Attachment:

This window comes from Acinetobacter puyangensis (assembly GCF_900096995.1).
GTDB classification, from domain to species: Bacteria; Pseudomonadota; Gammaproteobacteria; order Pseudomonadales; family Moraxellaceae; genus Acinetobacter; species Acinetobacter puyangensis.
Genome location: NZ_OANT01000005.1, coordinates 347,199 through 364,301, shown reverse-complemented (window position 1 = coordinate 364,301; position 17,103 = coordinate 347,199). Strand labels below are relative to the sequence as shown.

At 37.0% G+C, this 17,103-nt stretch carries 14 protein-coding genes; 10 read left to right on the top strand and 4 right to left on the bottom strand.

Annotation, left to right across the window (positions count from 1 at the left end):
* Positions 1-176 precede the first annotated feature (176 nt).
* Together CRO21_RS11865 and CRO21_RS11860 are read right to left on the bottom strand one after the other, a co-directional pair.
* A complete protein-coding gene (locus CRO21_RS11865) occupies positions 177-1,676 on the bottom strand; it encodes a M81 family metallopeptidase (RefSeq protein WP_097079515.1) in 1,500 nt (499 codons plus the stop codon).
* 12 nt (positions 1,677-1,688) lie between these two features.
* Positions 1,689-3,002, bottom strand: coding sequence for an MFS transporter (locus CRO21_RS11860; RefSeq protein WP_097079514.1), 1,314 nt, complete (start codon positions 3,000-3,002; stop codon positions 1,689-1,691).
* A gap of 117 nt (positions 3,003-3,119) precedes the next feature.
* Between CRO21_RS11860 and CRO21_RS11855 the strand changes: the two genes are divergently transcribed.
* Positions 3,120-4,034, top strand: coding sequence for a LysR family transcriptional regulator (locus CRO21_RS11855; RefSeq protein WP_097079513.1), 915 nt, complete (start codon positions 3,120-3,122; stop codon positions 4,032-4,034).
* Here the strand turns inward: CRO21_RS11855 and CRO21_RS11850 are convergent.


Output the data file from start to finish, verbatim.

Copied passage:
This window comes from Acinetobacter puyangensis (assembly GCF_900096995.1).
GTDB classification, from domain to species: Bacteria; Pseudomonadota; Gammaproteobacteria; order Pseudomonadales; family Moraxellaceae; genus Acinetobacter; species Acinetobacter puyangensis.
Genome location: NZ_OANT01000005.1, coordinates 347,199 through 364,301, shown reverse-complemented (window position 1 = coordinate 364,301; position 17,103 = coordinate 347,199). Strand labels below are relative to the sequence as shown.

At 37.0% G+C, this 17,103-nt stretch carries 14 protein-coding genes; 10 read left to right on the top strand and 4 right to left on the bottom strand.

Annotation, left to right across the window (positions count from 1 at the left end):
* Positions 1-176 precede the first annotated feature (176 nt).
* Together CRO21_RS11865 and CRO21_RS11860 are read right to left on the bottom strand one after the other, a co-directional pair.
* A complete protein-coding gene (locus CRO21_RS11865) occupies positions 177-1,676 on the bottom strand; it encodes a M81 family metallopeptidase (RefSeq protein WP_097079515.1) in 1,500 nt (499 codons plus the stop codon).
* 12 nt (positions 1,677-1,688) lie between these two features.
* Positions 1,689-3,002, bottom strand: coding sequence for an MFS transporter (locus CRO21_RS11860; RefSeq protein WP_097079514.1), 1,314 nt, complete (start codon positions 3,000-3,002; stop codon positions 1,689-1,691).
* A gap of 117 nt (positions 3,003-3,119) precedes the next feature.
* Between CRO21_RS11860 and CRO21_RS11855 the strand changes: the two genes are divergently transcribed.
* Positions 3,120-4,034, top strand: coding sequence for a LysR family transcriptional regulator (locus CRO21_RS11855; RefSeq protein WP_097079513.1), 915 nt, complete (start codon positions 3,120-3,122; stop codon positions 4,032-4,034).
* Here the strand turns inward: CRO21_RS11855 and CRO21_RS11850 are convergent.